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Porins are found in the outer membranes of Gram-negative bacteria,
mitochondria and chloroplasts, where they form ion-selective channels for
small hydrophilic molecules (up to ~600 Da) [1,2]. X-ray structure analyses
of several bacterial porins [3-5] have revealed a 16-stranded anti-parallel
beta-barrel structure enclosing the transmembrane pore, by contrast with
all other integral membrane proteins described to date, which are alpha-
helical. Three subunits form a trimer; the 3-fold axis is approximately
parallel to the barrel axes and is assumed to be perpendicular to the
membrane plane .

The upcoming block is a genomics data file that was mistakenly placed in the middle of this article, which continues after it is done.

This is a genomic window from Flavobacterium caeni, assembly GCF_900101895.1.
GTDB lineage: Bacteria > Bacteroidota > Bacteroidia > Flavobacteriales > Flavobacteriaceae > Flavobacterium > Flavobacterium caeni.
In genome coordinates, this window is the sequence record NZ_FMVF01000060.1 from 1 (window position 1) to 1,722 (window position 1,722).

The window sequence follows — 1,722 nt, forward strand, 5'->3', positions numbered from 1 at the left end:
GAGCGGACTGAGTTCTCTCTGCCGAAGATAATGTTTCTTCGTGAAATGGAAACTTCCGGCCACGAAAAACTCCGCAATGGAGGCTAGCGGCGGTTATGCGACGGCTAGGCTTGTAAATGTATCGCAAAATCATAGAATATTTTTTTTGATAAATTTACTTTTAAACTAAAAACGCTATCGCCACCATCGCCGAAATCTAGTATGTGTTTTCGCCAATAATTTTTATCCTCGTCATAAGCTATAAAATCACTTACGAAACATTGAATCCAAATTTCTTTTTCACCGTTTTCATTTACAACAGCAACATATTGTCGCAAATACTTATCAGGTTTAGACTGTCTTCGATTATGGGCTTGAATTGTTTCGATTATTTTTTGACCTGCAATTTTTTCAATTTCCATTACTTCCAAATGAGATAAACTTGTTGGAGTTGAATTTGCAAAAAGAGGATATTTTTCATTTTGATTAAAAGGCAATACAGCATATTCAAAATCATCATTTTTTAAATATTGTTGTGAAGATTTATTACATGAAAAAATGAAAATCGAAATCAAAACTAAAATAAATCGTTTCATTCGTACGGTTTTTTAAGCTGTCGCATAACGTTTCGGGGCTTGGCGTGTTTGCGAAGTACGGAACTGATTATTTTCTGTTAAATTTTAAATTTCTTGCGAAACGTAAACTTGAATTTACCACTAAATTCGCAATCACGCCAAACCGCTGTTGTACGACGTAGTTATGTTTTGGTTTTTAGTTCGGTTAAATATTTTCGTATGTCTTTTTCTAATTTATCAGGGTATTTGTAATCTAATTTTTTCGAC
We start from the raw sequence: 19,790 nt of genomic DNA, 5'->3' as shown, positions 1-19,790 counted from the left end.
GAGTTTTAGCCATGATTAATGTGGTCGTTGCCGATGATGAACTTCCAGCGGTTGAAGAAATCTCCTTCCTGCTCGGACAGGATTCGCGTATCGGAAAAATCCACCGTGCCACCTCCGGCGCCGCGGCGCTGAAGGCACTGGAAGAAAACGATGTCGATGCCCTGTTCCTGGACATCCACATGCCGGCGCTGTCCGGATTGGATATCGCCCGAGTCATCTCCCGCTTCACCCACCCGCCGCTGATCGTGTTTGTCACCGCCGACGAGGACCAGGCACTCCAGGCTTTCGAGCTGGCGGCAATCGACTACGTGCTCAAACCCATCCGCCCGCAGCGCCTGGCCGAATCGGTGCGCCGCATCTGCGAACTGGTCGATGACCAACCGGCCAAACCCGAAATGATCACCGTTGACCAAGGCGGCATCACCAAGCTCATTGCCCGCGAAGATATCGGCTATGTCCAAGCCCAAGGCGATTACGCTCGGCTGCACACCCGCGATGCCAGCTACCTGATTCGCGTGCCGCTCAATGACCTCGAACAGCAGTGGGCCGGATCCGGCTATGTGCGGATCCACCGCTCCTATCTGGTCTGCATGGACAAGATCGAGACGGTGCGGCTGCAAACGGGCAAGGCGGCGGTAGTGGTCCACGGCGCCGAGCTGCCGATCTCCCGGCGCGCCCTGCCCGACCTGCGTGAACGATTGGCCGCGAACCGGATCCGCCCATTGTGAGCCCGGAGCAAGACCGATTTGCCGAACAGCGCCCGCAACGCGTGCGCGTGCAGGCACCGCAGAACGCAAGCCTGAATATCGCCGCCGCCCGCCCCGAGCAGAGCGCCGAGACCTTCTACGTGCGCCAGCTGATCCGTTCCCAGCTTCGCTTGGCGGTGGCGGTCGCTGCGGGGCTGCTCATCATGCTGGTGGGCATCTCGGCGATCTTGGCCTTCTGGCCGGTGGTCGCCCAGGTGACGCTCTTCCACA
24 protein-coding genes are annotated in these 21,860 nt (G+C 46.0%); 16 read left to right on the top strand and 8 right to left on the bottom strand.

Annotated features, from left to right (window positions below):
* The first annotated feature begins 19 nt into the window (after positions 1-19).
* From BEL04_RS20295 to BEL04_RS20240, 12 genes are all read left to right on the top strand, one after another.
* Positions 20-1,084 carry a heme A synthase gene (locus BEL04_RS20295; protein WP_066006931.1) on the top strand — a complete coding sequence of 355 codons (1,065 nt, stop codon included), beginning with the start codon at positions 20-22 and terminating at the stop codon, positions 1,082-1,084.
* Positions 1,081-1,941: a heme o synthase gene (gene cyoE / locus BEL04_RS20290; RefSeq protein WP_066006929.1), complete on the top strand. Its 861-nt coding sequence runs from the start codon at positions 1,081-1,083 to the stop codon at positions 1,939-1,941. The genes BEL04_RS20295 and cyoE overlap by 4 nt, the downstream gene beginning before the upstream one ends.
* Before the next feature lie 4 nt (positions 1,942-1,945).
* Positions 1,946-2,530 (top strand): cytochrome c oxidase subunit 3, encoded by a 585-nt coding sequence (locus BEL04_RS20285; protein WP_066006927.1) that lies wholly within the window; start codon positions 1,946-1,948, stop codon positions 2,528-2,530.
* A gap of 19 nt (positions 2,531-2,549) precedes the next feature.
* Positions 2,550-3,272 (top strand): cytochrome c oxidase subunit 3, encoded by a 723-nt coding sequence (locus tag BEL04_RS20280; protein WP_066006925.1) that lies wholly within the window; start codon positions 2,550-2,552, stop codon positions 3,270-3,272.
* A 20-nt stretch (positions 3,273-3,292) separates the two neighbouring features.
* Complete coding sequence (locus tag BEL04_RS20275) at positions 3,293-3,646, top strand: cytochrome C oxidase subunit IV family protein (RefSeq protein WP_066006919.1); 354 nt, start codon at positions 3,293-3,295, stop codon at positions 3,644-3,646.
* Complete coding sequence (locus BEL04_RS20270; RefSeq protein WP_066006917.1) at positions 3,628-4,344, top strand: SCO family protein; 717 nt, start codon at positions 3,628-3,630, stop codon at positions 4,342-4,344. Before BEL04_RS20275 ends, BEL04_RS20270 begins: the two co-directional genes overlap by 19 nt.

From the range of porins now known, similarities have been observed between
porins from different species, and between porins of different specificity
within the same species. But most porins cannot be related to each other on
the basis of sequence alone, and this is reflected in the lengths of the
known porin sequences, which range from 282-483 residues/monomer.
EUKARYTPORIN is a 4-element fingerprint that provides a signature for
eukaryotic porins. The fingerprint was derived from an initial alignment
of 3 sequences: motif 2 includes the well-conserved region encoded by
PROSITE pattern EUKARYOTIC_PORIN (PS00558). Two iterations on OWL19.1 were
required to reach convergence, at which point a true set comprising 4
sequences was identified. The fingerprint is selective for this family
alone, and there is no cross-reaction with E.coli/Salmonella-type porins,
or with porins from Neisseria.
An update on SPTR37_9f identified a true set of 13 sequences.